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UK Politics

No rest until 2030: Energy and water bills will keep soaring for 17 years, public spending watchdogs warn

National Audit Office predicts that the average household energy bill will rise by 66 per cent – from £1,290 this year to £2,135 by 2030

Gas, electricity and water bills will continue to rise by more than inflation for another 17 years, public spending watchdogs have warned.

The National Audit Office (NAO) blamed the price rises on the Government’s decision to load two-thirds of the £310bn cost of infrastructure projects needed to maintain energy and water supplies on to customers’ bills rather than fund them through taxation.

It predicted that the average household energy bill will rise by 66 per cent – from £1,290 this year to £2,135 by 2030. Water bills will vary around the country but could jump by 80 per cent – from £388 this year to £698 in 2030.

The NAO said the investment projects are needed but criticised the Government for not coming clean about the impact on bills. It expressed concern that the poorest families would not be able to cope with the rising cost of energy and water. Some 8 per cent of average household spending now goes on energy and water, but for those in the bottom 10 per cent of the income scale, the proportion is 15 per cent, said the NAO.

Its strong criticism is embarrassing for ministers, who are embroiled in a war of words with the “big six” energy companies about their price rises. The report could undermine claims that the firms are profiteering and bolster the companies’ argument that the increases stem largely from government policy.

Yesterday, the French firm EDF announced that its prices will rise by 3.9 per cent. This is significantly less than the rises announced by rivals, but it warned that more increases could come if the Government does not back down on so-called green levies.

The NAO said: “Government has made no assessment of the overall impact of infrastructure on future bills or whether those bills will be affordable.” It added: “The Government and regulators do not know how much in total the new infrastructure might cost consumers. Nor do they know whether consumers, particularly those on low incomes, will be able to afford the additional costs.”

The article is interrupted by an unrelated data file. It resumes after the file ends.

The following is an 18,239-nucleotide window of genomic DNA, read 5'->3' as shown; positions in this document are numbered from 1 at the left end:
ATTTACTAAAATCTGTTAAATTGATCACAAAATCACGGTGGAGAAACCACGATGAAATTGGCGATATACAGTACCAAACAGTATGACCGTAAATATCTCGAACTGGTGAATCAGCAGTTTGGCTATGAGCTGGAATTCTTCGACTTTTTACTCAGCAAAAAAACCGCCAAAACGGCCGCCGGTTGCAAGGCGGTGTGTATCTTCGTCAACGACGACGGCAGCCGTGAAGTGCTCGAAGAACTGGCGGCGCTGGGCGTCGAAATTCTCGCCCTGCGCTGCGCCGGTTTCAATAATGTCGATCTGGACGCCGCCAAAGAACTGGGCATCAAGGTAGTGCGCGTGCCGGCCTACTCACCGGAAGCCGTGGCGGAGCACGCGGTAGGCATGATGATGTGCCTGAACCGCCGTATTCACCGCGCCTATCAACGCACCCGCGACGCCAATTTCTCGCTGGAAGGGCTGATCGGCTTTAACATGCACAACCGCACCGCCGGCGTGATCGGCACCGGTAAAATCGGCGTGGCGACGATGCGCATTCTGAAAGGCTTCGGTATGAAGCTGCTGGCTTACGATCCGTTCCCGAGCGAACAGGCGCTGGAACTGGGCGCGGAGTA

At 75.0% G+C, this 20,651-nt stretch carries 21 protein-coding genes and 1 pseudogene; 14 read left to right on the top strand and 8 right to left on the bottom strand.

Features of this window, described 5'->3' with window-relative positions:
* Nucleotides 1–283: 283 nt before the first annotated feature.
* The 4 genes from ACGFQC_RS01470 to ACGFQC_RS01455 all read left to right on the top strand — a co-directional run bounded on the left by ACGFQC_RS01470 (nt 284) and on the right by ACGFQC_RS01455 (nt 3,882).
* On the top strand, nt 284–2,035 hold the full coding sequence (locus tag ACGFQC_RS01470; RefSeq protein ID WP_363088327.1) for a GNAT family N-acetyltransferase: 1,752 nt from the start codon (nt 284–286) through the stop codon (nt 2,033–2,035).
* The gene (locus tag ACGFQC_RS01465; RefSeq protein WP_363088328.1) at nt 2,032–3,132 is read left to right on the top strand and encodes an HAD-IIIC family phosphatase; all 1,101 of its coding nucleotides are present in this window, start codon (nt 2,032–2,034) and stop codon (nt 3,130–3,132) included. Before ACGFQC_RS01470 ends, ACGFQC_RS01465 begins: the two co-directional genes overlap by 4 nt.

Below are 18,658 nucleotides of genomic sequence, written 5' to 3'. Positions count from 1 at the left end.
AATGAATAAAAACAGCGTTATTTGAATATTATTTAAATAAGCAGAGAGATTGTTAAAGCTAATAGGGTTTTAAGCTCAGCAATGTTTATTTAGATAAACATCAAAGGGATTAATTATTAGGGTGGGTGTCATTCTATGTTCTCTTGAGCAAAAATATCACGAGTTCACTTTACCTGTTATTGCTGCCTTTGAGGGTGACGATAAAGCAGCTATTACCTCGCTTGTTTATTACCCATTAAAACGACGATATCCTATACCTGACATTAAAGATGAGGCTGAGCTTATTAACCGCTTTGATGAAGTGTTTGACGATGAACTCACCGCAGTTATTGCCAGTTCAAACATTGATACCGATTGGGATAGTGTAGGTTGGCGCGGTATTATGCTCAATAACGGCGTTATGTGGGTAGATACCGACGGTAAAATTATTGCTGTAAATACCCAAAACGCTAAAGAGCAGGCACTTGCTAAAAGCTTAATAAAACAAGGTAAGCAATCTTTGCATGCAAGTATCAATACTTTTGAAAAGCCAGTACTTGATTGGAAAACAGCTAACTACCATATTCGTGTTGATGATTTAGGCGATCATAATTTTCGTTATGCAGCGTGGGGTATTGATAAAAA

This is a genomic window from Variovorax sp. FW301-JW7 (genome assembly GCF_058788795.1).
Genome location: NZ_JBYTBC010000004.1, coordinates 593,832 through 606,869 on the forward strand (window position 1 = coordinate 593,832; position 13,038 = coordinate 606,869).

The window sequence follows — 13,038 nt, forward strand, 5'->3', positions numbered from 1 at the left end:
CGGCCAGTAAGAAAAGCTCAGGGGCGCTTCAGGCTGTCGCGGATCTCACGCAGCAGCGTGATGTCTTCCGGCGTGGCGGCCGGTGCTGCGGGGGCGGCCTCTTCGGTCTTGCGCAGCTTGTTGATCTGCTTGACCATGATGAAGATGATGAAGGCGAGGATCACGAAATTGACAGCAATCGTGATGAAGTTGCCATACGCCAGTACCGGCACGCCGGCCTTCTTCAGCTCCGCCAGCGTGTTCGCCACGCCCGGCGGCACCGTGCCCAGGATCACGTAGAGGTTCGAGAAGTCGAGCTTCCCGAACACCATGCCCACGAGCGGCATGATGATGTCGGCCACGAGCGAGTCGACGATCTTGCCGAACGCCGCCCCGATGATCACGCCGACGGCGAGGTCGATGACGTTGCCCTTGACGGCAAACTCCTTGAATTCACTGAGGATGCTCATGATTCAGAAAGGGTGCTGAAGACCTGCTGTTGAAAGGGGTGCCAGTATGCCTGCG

Margaret Hodge, who chairs the Public Accounts Committee, said: “I have serious concerns the Government is taking decisions on infrastructure, banking on hard-pressed consumers to foot the bill, without knowing whether households will be able to afford to pay.”

Ed Davey, the Energy and Climate Change Secretary, told energy firms at their own conference yesterday that customers “look at the big suppliers and see the greed that consumed the banks”.

Energy companies pointed to research suggesting that 95 per cent of the price rises to 2020 would be due to government-imposed levies and network costs. But Angela Knight, chief executive of Energy UK, admitted: “We have got a problem – an image problem, a reputational problem, a trust problem. Trust is hard to gain and it’s easy to lose.”

A Government spokesman said: “Decades of underinvestment have left the UK struggling with insufficient energy infrastructure, but we are committed to fixing the failures of previous governments, and to making the difficult decisions that will allow us to have the infrastructure we need.”